Tero Nauha A Performance Entangled with Philosophy

Philosophy is a science that investigates being as it is being, or beings, in so far as they are beings, regarding that philosophy is metaphysics. However, the framework for philosophical practice for many contemporary thinkers does not fit in this paradigm. For instance, distinction or difference has been in dispute for contemporary philosophy from Friedrich Nietzsche and Henri Bergson to Jacques Derrida and Gilles Deleuze or Donna Haraway and Karen Barad. Barad has argued, in relation with the thought of Niels Bohr on complementarity and indeterminacy, that beings are not in oppositional positions, but complement each other in intra-action. (Barad 2007, 119.) In consequent, the difference is being distinguished from otherness, and destabilizes the ‘Newtonian’ identity of beings.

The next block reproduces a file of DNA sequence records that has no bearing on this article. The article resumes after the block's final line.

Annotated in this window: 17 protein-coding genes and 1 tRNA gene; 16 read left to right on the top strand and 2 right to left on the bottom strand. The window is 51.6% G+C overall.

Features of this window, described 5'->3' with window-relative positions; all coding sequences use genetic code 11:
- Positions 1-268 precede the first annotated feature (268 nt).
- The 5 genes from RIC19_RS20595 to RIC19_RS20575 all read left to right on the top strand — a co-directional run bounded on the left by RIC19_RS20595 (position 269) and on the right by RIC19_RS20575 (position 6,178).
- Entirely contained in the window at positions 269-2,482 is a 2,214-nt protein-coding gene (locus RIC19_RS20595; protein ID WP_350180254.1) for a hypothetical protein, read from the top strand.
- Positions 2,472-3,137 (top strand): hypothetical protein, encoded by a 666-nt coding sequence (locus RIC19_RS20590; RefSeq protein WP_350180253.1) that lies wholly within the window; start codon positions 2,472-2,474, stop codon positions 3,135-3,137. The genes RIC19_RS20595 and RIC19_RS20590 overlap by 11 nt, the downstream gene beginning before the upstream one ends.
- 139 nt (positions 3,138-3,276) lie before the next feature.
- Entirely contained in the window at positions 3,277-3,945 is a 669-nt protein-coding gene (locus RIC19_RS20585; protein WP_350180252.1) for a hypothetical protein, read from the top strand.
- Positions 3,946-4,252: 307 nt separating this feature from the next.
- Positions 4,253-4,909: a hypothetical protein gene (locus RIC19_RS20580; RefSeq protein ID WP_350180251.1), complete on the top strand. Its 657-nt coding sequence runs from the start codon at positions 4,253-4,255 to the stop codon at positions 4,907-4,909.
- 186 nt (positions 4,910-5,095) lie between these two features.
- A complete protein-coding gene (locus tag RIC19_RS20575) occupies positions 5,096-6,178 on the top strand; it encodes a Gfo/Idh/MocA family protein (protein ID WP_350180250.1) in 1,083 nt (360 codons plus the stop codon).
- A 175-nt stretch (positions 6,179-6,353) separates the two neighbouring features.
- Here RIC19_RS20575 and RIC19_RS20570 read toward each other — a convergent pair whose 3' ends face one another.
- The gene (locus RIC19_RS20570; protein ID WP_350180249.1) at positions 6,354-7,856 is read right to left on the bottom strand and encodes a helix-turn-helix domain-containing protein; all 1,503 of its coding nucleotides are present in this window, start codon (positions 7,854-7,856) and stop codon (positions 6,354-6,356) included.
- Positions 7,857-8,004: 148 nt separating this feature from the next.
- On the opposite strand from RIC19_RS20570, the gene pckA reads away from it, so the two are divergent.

Another regard on this issue has been recently presented by French philosopher François Laruelle, who does not focus on the difference or the relation between being and non-being, but rather, he proposes a radical gesture of thought as non-philosophy. This is not to rebuke philosophy or metaphysics, but non-philosophy is a way of equalizing performance with other forms of thought. Non-philosophy is not anti-philosophy or interested in non-being, but it proposes a turn away from the questions of difference. To my understanding, non-philosophy and the forms of thought articulated by Barad have similarities; albeit there are also several differences that I will not aim to present in this article. Nor is my intention to create a transition of non-philosophical thought into the field of arts, but to start my inquiry with a simple statement that “I am not a philosopher”, and articulate some points that will follow it.